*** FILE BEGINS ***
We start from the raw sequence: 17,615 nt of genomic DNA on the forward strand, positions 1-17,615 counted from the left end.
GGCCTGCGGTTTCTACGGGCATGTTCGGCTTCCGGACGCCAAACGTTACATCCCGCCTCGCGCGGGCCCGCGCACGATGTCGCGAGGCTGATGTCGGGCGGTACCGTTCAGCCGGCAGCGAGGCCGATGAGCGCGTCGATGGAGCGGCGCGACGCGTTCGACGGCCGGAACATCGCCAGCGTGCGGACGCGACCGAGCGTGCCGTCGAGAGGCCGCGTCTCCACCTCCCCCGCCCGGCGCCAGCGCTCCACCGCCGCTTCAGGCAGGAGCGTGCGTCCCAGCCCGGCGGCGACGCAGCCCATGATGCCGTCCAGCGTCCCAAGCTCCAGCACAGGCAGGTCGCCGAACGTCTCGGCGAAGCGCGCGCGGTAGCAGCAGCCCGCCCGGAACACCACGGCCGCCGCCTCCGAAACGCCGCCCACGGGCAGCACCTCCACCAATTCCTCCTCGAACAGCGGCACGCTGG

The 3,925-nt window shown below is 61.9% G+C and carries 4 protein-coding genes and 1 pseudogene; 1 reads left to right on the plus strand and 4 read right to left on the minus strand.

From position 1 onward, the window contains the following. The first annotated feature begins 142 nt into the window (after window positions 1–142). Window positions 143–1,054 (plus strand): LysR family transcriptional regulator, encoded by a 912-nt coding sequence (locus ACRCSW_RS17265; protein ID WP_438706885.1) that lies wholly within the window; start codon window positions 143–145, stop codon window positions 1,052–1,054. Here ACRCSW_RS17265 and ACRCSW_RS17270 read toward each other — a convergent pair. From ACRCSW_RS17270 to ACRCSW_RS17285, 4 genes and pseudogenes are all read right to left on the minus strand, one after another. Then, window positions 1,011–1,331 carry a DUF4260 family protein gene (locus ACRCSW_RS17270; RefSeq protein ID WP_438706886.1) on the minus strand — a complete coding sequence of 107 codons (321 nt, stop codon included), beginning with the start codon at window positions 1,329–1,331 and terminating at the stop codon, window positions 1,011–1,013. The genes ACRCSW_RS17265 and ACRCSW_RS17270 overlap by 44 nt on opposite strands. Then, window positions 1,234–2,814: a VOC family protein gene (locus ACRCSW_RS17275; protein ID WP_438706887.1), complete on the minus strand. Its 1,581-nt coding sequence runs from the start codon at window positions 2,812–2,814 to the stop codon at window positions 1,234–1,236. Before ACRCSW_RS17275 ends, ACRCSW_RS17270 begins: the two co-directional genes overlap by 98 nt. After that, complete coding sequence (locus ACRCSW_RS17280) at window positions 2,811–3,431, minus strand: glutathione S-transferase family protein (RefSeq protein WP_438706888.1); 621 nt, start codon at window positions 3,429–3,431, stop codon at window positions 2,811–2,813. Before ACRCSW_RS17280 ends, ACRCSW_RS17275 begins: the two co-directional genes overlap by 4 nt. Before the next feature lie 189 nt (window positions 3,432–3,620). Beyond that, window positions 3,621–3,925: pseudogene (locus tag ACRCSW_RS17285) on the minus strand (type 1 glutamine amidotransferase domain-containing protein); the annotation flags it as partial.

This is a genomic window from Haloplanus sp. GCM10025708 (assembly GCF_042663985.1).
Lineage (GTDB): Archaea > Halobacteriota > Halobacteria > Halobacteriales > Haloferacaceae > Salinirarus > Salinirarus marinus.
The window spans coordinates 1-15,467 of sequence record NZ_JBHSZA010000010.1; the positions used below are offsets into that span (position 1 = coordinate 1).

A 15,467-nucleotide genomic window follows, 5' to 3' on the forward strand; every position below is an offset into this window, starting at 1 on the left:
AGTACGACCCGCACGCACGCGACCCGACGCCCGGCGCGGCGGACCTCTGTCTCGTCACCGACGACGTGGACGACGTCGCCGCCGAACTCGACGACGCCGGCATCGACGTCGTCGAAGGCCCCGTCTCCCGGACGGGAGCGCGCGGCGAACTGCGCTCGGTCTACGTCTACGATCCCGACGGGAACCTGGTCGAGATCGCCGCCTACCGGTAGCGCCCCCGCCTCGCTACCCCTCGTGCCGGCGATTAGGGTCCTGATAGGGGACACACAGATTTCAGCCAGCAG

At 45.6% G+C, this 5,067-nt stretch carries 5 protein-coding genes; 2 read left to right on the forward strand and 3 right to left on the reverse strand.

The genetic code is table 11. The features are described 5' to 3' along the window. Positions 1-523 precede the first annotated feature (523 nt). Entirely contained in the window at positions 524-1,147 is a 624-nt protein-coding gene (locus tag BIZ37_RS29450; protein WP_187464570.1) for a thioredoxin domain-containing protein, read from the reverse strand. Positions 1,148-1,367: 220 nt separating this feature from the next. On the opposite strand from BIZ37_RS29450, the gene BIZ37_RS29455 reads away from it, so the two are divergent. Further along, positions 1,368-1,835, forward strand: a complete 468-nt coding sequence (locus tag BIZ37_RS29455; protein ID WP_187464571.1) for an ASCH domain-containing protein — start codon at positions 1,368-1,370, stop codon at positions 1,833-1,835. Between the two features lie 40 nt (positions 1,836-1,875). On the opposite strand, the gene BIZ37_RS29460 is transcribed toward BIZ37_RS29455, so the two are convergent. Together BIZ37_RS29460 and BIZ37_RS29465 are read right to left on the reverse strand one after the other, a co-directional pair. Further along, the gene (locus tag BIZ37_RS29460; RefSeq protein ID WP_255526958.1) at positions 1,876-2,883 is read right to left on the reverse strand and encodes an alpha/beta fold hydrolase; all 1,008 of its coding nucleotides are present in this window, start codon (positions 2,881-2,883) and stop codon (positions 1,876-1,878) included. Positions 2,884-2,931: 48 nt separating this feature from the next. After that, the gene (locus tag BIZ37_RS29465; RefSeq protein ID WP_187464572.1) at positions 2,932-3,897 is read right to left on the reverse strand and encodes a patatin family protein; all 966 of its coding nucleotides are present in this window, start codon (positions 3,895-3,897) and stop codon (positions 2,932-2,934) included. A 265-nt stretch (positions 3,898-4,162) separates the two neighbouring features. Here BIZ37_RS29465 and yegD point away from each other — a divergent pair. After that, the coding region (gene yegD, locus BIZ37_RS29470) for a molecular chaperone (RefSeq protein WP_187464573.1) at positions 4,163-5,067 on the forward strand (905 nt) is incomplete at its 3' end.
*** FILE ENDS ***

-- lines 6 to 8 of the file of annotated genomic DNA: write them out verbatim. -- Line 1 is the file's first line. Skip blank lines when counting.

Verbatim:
Lineage (GTDB): Archaea > Halobacteriota > Halobacteria > Halobacteriales > Haloferacaceae > Salinirarus > Salinirarus marinus.
The window spans coordinates 1-15,467 of sequence record NZ_JBHSZA010000010.1; the positions used below are offsets into that span (position 1 = coordinate 1).

A 15,467-nucleotide genomic window follows, 5' to 3' on the forward strand; every position below is an offset into this window, starting at 1 on the left: